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May 2014 – “Agents of Change Fan Out in Alisal”

Posted on May 21, 2014

by Roberto M. Robledo

The Californian

May 16, 2014


First in an occasional series


If John Steinbeck lived today, one of his next novels would have to be about Alisal — Salinas' east side.

As he did with "Cannery Row," he might begin with a free-form verse — Alisal is a mural, banda music, slam poetry, jingle of an ice cream vendor's bell, Spanish tile roofs, a gunshot, police siren, smell of deep frying carnitas, waft of field-fresh strawberries, blue-suited cops, black-hooded criminals, quinceañeras, funerals, church-going immigrants, soccer as religion, women with babies in strollers. Alisal is a sea of stucco houses, it is garages and sheds crammed with families; idled, dirt-poor Mexican laborers, coiffed Latina entrepreneurs in spiked heels, it is pot holes and computerized schools, wayward teenagers, Chicano college coeds, graffiti-scarred fences, green parks. Alisal is low expectations and high hopes — and so much more.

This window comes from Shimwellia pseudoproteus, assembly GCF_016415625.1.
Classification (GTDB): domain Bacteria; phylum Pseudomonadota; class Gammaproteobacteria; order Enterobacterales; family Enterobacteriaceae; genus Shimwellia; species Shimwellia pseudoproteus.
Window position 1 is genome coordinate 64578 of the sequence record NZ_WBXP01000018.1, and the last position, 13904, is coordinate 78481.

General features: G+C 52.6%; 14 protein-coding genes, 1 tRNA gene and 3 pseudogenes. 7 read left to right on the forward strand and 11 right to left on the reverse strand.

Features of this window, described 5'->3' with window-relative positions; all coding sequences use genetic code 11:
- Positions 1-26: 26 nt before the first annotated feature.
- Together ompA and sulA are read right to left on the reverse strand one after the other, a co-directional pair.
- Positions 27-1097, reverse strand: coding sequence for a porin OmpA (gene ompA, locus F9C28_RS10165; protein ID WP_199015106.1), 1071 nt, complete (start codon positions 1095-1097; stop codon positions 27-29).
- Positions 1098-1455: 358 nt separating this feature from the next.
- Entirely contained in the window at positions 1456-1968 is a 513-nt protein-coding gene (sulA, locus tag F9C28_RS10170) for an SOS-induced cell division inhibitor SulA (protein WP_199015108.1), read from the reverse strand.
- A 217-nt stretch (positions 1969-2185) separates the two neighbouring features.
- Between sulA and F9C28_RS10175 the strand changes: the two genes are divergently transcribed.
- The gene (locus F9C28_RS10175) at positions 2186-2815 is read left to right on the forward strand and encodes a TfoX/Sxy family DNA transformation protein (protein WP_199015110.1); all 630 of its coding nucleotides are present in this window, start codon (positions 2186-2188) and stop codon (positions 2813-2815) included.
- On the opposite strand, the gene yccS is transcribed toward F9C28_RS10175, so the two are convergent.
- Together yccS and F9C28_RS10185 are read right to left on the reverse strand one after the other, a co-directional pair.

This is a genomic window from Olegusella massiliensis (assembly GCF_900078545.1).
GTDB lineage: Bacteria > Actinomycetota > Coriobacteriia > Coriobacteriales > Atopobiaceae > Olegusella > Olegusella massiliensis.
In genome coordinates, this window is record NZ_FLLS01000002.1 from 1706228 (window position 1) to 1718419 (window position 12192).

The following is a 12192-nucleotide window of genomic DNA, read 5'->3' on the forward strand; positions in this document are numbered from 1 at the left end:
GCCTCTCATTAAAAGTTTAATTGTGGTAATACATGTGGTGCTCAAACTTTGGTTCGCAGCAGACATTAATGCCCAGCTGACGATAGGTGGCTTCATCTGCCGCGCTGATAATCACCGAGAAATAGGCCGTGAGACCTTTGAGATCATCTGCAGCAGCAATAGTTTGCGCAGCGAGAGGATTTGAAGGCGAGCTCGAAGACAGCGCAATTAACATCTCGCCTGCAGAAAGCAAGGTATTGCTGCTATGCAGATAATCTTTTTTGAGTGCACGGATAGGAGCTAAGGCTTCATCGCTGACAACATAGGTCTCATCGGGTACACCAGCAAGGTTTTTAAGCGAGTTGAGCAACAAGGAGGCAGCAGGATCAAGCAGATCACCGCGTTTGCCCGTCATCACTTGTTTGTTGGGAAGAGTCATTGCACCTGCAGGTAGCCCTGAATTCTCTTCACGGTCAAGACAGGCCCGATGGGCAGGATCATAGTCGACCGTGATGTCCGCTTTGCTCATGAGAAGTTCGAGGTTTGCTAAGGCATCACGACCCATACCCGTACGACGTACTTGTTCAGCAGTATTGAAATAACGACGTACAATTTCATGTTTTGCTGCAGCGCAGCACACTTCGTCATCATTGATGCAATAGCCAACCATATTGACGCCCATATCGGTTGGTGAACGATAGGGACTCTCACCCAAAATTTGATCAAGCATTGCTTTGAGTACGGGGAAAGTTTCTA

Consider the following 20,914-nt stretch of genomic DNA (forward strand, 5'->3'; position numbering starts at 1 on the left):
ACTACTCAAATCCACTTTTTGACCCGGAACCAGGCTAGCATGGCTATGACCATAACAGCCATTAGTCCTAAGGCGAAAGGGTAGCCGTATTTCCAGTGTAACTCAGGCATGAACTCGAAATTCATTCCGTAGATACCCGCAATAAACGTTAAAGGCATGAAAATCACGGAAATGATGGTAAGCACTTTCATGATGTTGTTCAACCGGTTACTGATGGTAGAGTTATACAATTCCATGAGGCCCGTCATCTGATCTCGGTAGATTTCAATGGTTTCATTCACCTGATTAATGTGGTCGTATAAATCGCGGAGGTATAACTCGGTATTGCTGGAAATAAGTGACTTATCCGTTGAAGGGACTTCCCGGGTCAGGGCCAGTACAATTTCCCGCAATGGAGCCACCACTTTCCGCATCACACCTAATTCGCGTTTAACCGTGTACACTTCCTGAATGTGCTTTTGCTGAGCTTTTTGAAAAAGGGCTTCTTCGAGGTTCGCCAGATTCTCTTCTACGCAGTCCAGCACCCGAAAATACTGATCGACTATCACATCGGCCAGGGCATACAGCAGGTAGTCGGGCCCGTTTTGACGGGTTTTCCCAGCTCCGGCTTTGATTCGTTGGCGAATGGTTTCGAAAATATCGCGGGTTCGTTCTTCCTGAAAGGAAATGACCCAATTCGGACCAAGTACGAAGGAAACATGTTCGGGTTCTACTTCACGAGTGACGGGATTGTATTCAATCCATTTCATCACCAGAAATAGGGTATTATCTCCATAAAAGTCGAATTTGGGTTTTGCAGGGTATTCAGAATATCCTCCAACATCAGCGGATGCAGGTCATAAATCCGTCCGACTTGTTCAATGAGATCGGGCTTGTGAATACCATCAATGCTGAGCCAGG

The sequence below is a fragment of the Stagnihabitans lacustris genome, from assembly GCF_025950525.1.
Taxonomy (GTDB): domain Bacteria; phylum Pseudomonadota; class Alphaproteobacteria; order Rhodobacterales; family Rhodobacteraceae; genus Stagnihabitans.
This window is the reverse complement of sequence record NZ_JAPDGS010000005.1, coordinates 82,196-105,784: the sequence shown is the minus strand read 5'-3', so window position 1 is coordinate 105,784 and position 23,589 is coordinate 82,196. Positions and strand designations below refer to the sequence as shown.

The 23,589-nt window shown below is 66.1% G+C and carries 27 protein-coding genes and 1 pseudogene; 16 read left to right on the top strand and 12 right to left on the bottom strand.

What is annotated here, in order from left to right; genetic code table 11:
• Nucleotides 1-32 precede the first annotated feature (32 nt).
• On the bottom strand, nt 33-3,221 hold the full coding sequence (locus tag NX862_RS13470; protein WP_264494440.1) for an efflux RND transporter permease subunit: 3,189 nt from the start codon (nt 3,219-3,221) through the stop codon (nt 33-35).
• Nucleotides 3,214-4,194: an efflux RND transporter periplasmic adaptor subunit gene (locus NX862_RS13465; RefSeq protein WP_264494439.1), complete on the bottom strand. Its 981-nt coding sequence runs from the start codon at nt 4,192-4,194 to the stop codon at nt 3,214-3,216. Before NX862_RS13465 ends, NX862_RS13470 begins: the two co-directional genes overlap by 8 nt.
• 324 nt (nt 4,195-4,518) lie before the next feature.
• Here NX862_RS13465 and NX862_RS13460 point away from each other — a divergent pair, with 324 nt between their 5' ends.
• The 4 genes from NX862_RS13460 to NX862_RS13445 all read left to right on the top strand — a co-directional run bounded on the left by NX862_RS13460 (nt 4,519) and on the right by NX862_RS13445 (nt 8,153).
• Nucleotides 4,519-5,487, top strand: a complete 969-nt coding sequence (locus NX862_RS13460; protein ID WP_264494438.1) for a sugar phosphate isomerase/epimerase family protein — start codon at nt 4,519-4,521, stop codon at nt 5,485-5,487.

Steinbeck famously wrote about the migration of the Dust Bowl refugees in the 1930s to the Salinas Valley. Today, he would find a similar story of the human condition among the established Mexican Americans and Mexican immigrants who compose 95 percent of east Salinas residents.




Follow Roberto M. Robledo on Twitter @robledo_salnews #salinas.